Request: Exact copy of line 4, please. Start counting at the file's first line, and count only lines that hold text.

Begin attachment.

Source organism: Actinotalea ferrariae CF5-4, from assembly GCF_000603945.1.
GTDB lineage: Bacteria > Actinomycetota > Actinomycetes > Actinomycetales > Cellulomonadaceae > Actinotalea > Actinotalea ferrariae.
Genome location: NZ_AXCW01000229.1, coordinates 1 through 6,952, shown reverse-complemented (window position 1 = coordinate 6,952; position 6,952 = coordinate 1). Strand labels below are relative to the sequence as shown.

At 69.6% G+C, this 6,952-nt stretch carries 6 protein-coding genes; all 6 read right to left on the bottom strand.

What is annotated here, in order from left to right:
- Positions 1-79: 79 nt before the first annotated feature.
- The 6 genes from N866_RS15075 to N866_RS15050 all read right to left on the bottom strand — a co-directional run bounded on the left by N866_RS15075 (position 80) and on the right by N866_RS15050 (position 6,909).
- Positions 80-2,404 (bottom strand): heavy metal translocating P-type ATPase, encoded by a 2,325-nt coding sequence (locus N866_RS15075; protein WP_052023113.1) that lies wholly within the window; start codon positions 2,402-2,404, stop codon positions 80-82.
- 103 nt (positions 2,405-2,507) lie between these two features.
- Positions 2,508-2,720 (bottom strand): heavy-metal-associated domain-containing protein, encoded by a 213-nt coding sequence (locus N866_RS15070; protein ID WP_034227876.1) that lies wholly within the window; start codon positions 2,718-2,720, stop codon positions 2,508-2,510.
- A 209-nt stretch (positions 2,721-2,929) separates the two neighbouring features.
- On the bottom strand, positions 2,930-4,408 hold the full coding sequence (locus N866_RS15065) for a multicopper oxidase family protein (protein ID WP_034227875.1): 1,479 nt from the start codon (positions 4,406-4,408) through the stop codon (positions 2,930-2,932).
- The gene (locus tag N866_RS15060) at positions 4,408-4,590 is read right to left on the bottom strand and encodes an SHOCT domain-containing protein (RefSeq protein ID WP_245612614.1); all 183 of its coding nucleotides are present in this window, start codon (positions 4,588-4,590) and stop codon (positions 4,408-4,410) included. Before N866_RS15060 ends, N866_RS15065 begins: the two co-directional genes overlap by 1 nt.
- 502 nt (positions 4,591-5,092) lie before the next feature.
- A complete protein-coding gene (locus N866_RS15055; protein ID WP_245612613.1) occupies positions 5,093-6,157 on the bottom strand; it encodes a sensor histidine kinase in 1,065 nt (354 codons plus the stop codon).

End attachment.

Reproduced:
At 69.6% G+C, this 6,952-nt stretch carries 6 protein-coding genes; all 6 read right to left on the bottom strand.